Shaw

Lifeshare Blood Centers will be hosting a blood drive Tuesday in honor of one of Minden’s own.

The blood drive will be from 1 until 6 p.m. at the Minden Civic Center in honor of Coleson Shaw.

Shaw, who battled Diamond Blackfan Anemia as a small child, is now battling cancer. He is under chemotherapy treatment for rhabdomyosarcoma, a tumor that appears in soft tissue, such as muscle, or in the connective tissue, such as cartilage or a tendon, according to the National Cancer Institute.

The mass was discovered in his hip area in September, his mother, Yvette Shaw said. He must have transfusions of red blood cells and platelets about every three weeks while undergoing chemotherapy.

“He was having a lot of pain in his hip and that’s how we found it,” she said. “We went to Dr. (Elizabeth) Phillips and we thought it was a pulled muscle, because the three boys and I had been working out. We treated him for the pain, and it kept on. I thought it might be related to his spine because he got rods in his spine in April 2015.”

Yvette Shaw took her son back to the surgeon, who told them Coleson Shaw should sit out from his athletic activities for about six weeks. When the pain worsened and he could not sit or walk properly, his mother took him back to his doctor.

“We ended up back in Dallas and they did an MRI, which showed the tumor,” she said.

Rhabdomyosarcoma can be treated and treatment has about an 80 percent success rate depending on the location of the tumor. So far, Coleson Shaw has had four chemotherapy treatments and has been traveling to St. Jude Children’s Research Hospital’s satellite center in Shreveport.

She said he is taking it all in stride and they are all confident he will beat the cancer.

“He’s responding well, and by the time he finished the first treatment, he was off the crutches,” she said. “I mean it was overnight. That’s how fast the chemo started working. Within the next few weeks, he was sitting. And all the pain is gone, so we know the tumor is shrinking.”

Wednesday, Coleson Shaw and his mother traveled to Memphis to St. Jude for another MRI and CT scan to check his progress. The tumor has shrunk, but they aren’t sure how much, she said.

Radiation will be required, and Coleson Shaw will be returning to St. Jude after Christmas to begin the six-week treatment. She said it is just part of the protocol, although she prayed he would not have to go through radiation.

“There’s nothing we can do to make this different,” she said. “We just have to get through it and move on. It’s nothing bad; it’s just part of the plan.”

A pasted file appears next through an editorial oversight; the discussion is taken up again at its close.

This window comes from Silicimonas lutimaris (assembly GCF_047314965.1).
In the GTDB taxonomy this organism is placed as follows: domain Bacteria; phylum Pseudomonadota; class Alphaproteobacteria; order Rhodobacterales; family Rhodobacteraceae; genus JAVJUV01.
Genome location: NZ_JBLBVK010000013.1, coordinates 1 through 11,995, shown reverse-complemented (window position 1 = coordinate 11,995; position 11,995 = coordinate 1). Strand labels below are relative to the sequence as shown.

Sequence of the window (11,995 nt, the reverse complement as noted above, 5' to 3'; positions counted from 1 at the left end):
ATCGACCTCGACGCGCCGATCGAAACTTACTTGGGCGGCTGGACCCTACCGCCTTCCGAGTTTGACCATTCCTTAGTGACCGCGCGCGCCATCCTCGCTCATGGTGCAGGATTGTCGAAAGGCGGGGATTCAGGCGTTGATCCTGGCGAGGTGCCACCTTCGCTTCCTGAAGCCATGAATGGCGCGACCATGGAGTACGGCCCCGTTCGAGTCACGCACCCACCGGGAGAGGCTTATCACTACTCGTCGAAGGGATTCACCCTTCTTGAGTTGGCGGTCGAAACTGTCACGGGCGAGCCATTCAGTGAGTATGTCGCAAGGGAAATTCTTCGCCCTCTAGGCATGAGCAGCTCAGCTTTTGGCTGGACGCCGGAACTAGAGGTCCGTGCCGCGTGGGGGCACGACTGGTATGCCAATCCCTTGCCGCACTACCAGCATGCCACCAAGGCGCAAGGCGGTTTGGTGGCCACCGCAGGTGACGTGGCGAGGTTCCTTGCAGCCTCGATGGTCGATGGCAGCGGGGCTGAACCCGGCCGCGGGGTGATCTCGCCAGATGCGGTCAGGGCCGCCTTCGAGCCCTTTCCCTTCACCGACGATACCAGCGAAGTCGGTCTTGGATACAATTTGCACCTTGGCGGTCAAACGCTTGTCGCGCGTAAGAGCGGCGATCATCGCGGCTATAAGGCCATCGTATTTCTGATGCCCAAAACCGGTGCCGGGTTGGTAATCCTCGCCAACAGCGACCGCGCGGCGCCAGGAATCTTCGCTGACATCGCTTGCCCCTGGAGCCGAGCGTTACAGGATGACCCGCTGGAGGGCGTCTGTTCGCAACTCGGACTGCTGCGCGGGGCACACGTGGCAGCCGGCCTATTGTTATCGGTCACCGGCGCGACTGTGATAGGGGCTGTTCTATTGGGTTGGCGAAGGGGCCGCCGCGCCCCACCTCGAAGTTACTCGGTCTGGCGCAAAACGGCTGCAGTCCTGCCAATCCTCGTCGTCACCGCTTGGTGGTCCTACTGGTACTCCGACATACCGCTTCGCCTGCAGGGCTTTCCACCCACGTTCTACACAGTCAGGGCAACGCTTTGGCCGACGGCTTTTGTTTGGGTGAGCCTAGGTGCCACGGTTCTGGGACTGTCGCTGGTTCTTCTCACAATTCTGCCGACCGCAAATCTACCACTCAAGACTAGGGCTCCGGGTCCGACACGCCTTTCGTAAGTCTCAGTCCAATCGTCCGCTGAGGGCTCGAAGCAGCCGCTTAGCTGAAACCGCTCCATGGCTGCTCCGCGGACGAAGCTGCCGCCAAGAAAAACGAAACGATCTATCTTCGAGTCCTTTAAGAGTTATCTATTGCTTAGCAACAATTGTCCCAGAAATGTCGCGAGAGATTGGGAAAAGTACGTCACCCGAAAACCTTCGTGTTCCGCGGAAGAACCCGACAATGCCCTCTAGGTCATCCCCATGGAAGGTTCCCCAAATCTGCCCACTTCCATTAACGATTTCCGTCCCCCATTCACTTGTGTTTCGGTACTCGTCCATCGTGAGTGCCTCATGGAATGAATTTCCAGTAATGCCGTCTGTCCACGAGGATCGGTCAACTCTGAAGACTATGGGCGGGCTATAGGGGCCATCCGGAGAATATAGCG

Her son was diagnosed with Diamond Blackfan Anemia, a rare bone marrow disorder in which the bone marrow does not produce enough red blood cells, at just two months old. For six years, Coleson Shaw received monthly transfusions until they learned his brother, Cade Shaw, was a bone marrow match. After much prayer, the family decided to allow him to donate marrow to his brother.

Following the transplant, Coleson Shaw was cured of the rare disorder and began living a normal life joining in several athletic activities such as basketball and karate. He is now a black belt, one of the highest distinctions in karate.

He and his family were amazed at the outpouring of support and prayers as they battled Diamond Blackfan Anemia, she said. Today, as he faces this second battle, Yvette Shaw and her family expressed their deep appreciation for blood donations, which helps children and teens like Coleson Shaw.

“The need is great,” she said. “Our family is grateful for the outpouring of support we got during his battle with Diamond Blackfan Anemia. Now, we’re in the same boat, and the need is as great now as it was back then. We appreciate our hometown supporting us then, and we hope they will support us now.”

Mary Jo Henderson, LifeShare Blood Centers representative, said this is why people need to donate blood. Supplies are nearly always critically low, and without the life-saving blood donations, children like Shaw would not have access to the life-saving transfusions.

“People need to know why they are donating, and he is just one in a million who needs help,” she said.

“A couple of weeks ago, we went to get platelets for him in Shreveport, and there weren’t any for him,” Yvette Shaw said. “It is so important for people to donate, because we were just one person who needed platelets. I know this time of year, people aren’t thinking about blood donation, but people are still receiving treatments and chemo doesn’t stop. The need for blood doesn’t stop just because it’s the holidays.”